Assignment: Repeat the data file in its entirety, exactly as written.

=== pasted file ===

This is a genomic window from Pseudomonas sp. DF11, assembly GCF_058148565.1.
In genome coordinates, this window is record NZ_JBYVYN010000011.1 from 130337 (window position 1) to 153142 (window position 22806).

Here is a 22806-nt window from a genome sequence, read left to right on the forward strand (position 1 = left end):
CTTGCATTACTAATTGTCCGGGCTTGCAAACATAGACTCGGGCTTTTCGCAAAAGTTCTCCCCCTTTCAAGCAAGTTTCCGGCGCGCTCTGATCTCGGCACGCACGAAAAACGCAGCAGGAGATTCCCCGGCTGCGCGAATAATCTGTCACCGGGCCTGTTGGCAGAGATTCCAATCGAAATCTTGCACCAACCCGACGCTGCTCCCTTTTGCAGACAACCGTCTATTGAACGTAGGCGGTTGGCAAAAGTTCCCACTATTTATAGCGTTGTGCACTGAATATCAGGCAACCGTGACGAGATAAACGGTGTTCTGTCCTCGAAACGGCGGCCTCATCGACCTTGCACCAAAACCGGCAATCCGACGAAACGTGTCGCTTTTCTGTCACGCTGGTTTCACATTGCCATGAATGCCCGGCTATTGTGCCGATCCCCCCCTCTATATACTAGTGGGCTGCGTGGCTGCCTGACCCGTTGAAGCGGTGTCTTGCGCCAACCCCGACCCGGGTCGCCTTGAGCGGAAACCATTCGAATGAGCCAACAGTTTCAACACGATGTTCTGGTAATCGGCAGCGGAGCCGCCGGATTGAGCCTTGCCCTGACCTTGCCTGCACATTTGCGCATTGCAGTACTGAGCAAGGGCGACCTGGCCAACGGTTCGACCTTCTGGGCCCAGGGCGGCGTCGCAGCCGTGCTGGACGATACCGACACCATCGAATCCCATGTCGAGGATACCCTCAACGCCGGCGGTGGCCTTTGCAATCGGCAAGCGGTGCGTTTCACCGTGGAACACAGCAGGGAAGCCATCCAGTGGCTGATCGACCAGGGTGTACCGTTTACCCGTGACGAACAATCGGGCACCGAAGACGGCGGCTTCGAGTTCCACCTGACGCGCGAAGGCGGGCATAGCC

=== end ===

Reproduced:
This is a genomic window from Pseudomonas sp. DF11, assembly GCF_058148565.1.
In genome coordinates, this window is record NZ_JBYVYN010000011.1 from 130337 (window position 1) to 153142 (window position 22806).

Here is a 22806-nt window from a genome sequence, read left to right on the forward strand (position 1 = left end):
CTTGCATTACTAATTGTCCGGGCTTGCAAACATAGACTCGGGCTTTTCGCAAAAGTTCTCCCCCTTTCAAGCAAGTTTCCGGCGCGCTCTGATCTCGGCACGCACGAAAAACGCAGCAGGAGATTCCCCGGCTGCGCGAATAATCTGTCACCGGGCCTGTTGGCAGAGATTCCAATCGAAATCTTGCACCAACCCGACGCTGCTCCCTTTTGCAGACAACCGTCTATTGAACGTAGGCGGTTGGCAAAAGTTCCCACTATTTATAGCGTTGTGCACTGAATATCAGGCAACCGTGACGAGATAAACGGTGTTCTGTCCTCGAAACGGCGGCCTCATCGACCTTGCACCAAAACCGGCAATCCGACGAAACGTGTCGCTTTTCTGTCACGCTGGTTTCACATTGCCATGAATGCCCGGCTATTGTGCCGATCCCCCCCTCTATATACTAGTGGGCTGCGTGGCTGCCTGACCCGTTGAAGCGGTGTCTTGCGCCAACCCCGACCCGGGTCGCCTTGAGCGGAAACCATTCGAATGAGCCAACAGTTTCAACACGATGTTCTGGTAATCGGCAGCGGAGCCGCCGGATTGAGCCTTGCCCTGACCTTGCCTGCACATTTGCGCATTGCAGTACTGAGCAAGGGCGACCTGGCCAACGGTTCGACCTTCTGGGCCCAGGGCGGCGTCGCAGCCGTGCTGGACGATACCGACACCATCGAATCCCATGTCGAGGATACCCTCAACGCCGGCGGTGGCCTTTGCAATCGGCAAGCGGTGCGTTTCACCGTGGAACACAGCAGGGAAGCCATCCAGTGGCTGATCGACCAGGGTGTACCGTTTACCCGTGACGAACAATCGGGCACCGAAGACGGCGGCTTCGAGTTCCACCTGACGCGCGAAGGCGGGCATAGCC